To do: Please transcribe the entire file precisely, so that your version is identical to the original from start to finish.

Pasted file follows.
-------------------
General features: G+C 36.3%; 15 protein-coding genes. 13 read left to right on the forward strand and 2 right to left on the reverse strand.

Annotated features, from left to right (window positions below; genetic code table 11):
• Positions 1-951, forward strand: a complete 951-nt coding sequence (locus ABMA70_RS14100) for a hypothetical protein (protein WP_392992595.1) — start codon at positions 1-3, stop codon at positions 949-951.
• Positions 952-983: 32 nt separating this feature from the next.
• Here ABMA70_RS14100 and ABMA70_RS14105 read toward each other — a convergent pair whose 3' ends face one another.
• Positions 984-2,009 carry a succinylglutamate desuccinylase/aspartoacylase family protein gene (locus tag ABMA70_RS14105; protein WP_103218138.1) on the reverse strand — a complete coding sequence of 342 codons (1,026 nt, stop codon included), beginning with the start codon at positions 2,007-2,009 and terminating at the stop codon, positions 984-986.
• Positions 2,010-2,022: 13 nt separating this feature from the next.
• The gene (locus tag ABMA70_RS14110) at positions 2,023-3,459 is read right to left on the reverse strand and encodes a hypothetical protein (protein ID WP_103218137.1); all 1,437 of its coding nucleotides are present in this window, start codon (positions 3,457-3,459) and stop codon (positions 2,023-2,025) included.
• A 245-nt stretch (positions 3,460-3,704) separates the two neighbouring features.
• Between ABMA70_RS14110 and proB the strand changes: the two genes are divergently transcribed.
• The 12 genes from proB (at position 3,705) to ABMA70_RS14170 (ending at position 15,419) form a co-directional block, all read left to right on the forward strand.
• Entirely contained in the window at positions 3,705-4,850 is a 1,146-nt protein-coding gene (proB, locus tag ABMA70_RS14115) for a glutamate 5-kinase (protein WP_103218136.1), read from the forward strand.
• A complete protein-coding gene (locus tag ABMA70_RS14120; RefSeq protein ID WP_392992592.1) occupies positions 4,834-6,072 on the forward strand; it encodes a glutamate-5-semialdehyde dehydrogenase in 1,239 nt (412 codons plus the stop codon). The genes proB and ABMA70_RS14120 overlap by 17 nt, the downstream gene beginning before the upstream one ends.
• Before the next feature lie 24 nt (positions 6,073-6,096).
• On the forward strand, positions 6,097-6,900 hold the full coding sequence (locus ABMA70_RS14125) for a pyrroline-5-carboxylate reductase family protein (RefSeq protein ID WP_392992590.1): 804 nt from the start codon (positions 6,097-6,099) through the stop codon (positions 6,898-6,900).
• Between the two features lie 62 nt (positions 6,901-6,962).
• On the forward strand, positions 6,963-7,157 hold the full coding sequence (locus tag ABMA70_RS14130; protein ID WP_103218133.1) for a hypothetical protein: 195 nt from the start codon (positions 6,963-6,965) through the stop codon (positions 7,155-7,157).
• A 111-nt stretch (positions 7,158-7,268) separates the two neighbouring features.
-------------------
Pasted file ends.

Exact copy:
General features: G+C 36.3%; 15 protein-coding genes. 13 read left to right on the forward strand and 2 right to left on the reverse strand.

Annotated features, from left to right (window positions below; genetic code table 11):
• Positions 1-951, forward strand: a complete 951-nt coding sequence (locus ABMA70_RS14100) for a hypothetical protein (protein WP_392992595.1) — start codon at positions 1-3, stop codon at positions 949-951.
• Positions 952-983: 32 nt separating this feature from the next.
• Here ABMA70_RS14100 and ABMA70_RS14105 read toward each other — a convergent pair whose 3' ends face one another.
• Positions 984-2,009 carry a succinylglutamate desuccinylase/aspartoacylase family protein gene (locus tag ABMA70_RS14105; protein WP_103218138.1) on the reverse strand — a complete coding sequence of 342 codons (1,026 nt, stop codon included), beginning with the start codon at positions 2,007-2,009 and terminating at the stop codon, positions 984-986.
• Positions 2,010-2,022: 13 nt separating this feature from the next.
• The gene (locus tag ABMA70_RS14110) at positions 2,023-3,459 is read right to left on the reverse strand and encodes a hypothetical protein (protein ID WP_103218137.1); all 1,437 of its coding nucleotides are present in this window, start codon (positions 3,457-3,459) and stop codon (positions 2,023-2,025) included.
• A 245-nt stretch (positions 3,460-3,704) separates the two neighbouring features.
• Between ABMA70_RS14110 and proB the strand changes: the two genes are divergently transcribed.
• The 12 genes from proB (at position 3,705) to ABMA70_RS14170 (ending at position 15,419) form a co-directional block, all read left to right on the forward strand.
• Entirely contained in the window at positions 3,705-4,850 is a 1,146-nt protein-coding gene (proB, locus tag ABMA70_RS14115) for a glutamate 5-kinase (protein WP_103218136.1), read from the forward strand.
• A complete protein-coding gene (locus tag ABMA70_RS14120; RefSeq protein ID WP_392992592.1) occupies positions 4,834-6,072 on the forward strand; it encodes a glutamate-5-semialdehyde dehydrogenase in 1,239 nt (412 codons plus the stop codon). The genes proB and ABMA70_RS14120 overlap by 17 nt, the downstream gene beginning before the upstream one ends.
• Before the next feature lie 24 nt (positions 6,073-6,096).
• On the forward strand, positions 6,097-6,900 hold the full coding sequence (locus ABMA70_RS14125) for a pyrroline-5-carboxylate reductase family protein (RefSeq protein ID WP_392992590.1): 804 nt from the start codon (positions 6,097-6,099) through the stop codon (positions 6,898-6,900).
• Between the two features lie 62 nt (positions 6,901-6,962).
• On the forward strand, positions 6,963-7,157 hold the full coding sequence (locus tag ABMA70_RS14130; protein ID WP_103218133.1) for a hypothetical protein: 195 nt from the start codon (positions 6,963-6,965) through the stop codon (positions 7,155-7,157).
• A 111-nt stretch (positions 7,158-7,268) separates the two neighbouring features.